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Avoiding data breach fines when disposing of old IT equipment

PSE talks to group manager for technology at the Information Commissioner’s Office (ICO), Simon Rice.

Local authorities and other public sector organisations have been warned to take the utmost care in disposing of IT assets, because old hard drives can still contain sensitive personal data. 

Speaking to PSE, the Information Commissioner’s Office’s (ICO’s) group manager for technology, Simon Rice, said: “There’s a huge amount of data stored on hard drives, whether that be back-up drives, or laptops, or desktop hard drives. It’s still a problem.” 

In 2012 and 2013, two NHS trusts faced large fines from the ICO for such data failures, after they failed to monitor the third-party contractors disposing of old hard drives, some of which ended up on eBay. 

On the recent monetary penalties – £325,000 for Brighton & Sussex University Hospitals NHS Trust last summer, and £200,000 for NHS Surrey in June 2013, reduced for early payment – Rice said: “In both cases the disposal was being handled by a third party, but with no monitoring or checking that the third party was doing what they’d been contracted to do, or what that third party had said they would do. Instead of disposing of those hard drives securely, they were ending up on auction websites or being sold on. The monitoring aspect wasn’t being kept up.” 

Rice said the risk and liability will “fundamentally remain with the data controller”, even if their IT systems or disposal are contracted out. He told us: “The data controller will have the ultimate responsibility of disposing of it securely. 

“That’s not to say they would always get a monetary penalty if one hard drive out of a million got through. But we’d want to ensure that the public sector organisation was taking enough steps to make sure the third party provider was doing enough. It’s not a case of just going online and searching for the cheapest equipment disposal: it’s about looking at it properly, with a sensitive procurement exercise and due diligence. ‘Does this company have a decent reputation?’ And it could involve doing some audits.” 

The ICO has produced guidance on safe disposal of IT assets, but it is not prescriptive or draconian: instead, it urges organisations to ensure someone takes responsibility for IT disposal and that there is a strategy in place. 

Even with the most sensitive data – on child protection, for example, or medical records – the key is making a decision based on what’s appropriate. 

Rice told us: “There are many ways of securing and deleting data. It just depends what’s most appropriate for those circumstances. Certainly, a physical destruction, or a shredded hard disc, is pretty much as guaranteed as you’re going to get. But secure-wiping can be appropriate as well.”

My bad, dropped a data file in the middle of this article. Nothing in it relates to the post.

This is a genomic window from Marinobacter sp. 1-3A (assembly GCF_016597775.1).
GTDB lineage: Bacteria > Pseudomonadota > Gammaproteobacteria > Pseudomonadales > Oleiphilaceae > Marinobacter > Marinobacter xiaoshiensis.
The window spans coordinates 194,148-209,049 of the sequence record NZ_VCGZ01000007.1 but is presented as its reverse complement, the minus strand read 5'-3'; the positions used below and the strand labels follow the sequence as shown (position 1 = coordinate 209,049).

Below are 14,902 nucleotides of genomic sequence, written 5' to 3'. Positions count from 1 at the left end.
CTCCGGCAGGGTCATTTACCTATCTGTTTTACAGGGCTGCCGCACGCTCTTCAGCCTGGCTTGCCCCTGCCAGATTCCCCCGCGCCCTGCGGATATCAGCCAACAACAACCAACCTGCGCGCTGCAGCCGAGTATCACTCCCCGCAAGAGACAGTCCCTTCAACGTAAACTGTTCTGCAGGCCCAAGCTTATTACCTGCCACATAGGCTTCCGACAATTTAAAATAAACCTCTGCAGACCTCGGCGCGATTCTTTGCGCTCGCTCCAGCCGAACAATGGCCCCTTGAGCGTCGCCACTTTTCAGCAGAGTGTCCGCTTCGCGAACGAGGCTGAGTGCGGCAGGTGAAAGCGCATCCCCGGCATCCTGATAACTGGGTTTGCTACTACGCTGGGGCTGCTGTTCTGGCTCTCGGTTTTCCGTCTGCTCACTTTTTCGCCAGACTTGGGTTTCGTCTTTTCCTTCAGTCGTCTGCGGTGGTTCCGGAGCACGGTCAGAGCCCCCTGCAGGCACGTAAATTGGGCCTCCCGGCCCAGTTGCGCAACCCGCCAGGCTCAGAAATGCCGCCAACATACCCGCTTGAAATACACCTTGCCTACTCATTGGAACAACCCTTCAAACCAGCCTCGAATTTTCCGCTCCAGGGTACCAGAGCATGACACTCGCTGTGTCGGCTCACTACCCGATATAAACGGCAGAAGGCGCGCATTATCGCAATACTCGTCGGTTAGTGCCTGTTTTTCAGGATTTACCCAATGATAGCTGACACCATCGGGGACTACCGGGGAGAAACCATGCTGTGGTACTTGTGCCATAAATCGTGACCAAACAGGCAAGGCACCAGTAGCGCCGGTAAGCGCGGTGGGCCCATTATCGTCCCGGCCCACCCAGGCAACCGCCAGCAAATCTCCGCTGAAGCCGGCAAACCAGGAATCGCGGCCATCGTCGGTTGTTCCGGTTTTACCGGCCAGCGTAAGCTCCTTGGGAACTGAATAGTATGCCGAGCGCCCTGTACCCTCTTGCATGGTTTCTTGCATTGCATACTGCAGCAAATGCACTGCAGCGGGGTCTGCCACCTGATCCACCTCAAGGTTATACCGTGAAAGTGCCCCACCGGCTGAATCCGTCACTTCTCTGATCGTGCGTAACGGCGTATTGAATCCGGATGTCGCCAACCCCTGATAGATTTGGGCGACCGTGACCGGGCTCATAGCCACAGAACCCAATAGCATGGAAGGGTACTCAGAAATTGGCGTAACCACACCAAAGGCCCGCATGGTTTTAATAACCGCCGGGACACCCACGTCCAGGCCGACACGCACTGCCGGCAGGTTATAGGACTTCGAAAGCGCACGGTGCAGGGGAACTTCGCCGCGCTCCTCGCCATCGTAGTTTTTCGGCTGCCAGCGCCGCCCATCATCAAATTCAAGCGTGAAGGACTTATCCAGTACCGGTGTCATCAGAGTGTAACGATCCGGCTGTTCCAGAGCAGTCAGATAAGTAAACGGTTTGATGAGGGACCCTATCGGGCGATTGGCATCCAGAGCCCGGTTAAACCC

He added: “It’s important to think about all the different ‘bits’ of IT within an organisation: not just desktops and laptops but also devices like fax machines and printers, which can also have some sort of memory in them. 

“As we move to mobile devices and bring-your-own-device working, that brings in a whole other dimension – especially if any employee wants to bring in their iPad, use that for 12 months, then wants to sell that on eBay to make a little money, for example. That can cause a difficult situation, because you can’t exactly pull out the hard drive from a tablet or mobile phone, and you don’t want to hit it with a hammer or destroy it. That would destroy its value. 

“Guidelines on that are still being formulated, we’re discussing it with people like CESG [the Government’s National Technical Authority for Information Assurance] to see what they’d recommend. They’d go through and test secure-wiping procedures. As a minimum, we suggest software wiping and using the factory reset function. But it’s crucial to think about what data is being put on these devices and whether it can be wiped at the end of life.” 

The ICO is happy to offer advice on these issues, Rice said. “We’re always available to answer questions via our helpline. Though some of those questions might be easily answered by reviewing the guidance, and we can’t go to every organisation and rubber-stamp their procedures – we just don’t have the time and the manpower – but there are a huge number of specialist disposal organisations out there that are doing a good job.”


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